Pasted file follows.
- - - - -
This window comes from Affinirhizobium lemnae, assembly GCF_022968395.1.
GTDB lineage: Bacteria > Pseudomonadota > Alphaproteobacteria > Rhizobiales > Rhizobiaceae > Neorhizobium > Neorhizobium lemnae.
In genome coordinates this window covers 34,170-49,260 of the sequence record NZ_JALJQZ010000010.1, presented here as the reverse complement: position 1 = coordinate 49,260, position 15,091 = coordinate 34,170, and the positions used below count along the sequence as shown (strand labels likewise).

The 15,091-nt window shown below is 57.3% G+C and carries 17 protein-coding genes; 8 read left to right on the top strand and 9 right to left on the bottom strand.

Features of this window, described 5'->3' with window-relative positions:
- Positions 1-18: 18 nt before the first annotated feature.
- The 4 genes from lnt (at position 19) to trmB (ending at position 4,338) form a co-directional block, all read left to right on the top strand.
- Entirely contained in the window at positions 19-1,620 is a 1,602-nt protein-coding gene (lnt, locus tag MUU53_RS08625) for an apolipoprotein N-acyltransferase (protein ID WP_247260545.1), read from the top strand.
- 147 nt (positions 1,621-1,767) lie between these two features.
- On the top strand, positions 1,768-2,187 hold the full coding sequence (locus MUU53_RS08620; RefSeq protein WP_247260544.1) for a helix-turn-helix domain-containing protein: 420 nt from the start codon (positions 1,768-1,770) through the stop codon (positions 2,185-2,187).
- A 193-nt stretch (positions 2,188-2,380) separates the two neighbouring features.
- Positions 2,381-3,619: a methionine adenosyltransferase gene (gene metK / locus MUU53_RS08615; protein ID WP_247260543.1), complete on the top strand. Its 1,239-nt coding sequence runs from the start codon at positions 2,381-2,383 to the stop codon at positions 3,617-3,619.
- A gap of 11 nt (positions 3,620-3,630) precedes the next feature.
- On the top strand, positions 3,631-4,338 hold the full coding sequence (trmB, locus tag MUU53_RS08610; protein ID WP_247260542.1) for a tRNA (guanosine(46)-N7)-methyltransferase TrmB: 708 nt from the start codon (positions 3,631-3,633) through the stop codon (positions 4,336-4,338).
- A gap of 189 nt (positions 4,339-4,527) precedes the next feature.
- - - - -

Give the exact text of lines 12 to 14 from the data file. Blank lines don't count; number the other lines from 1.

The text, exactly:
- Positions 2,381-3,619: a methionine adenosyltransferase gene (gene metK / locus MUU53_RS08615; protein ID WP_247260543.1), complete on the top strand. Its 1,239-nt coding sequence runs from the start codon at positions 2,381-2,383 to the stop codon at positions 3,617-3,619.
- A gap of 11 nt (positions 3,620-3,630) precedes the next feature.
- On the top strand, positions 3,631-4,338 hold the full coding sequence (trmB, locus tag MUU53_RS08610; protein ID WP_247260542.1) for a tRNA (guanosine(46)-N7)-methyltransferase TrmB: 708 nt from the start codon (positions 3,631-3,633) through the stop codon (positions 4,336-4,338).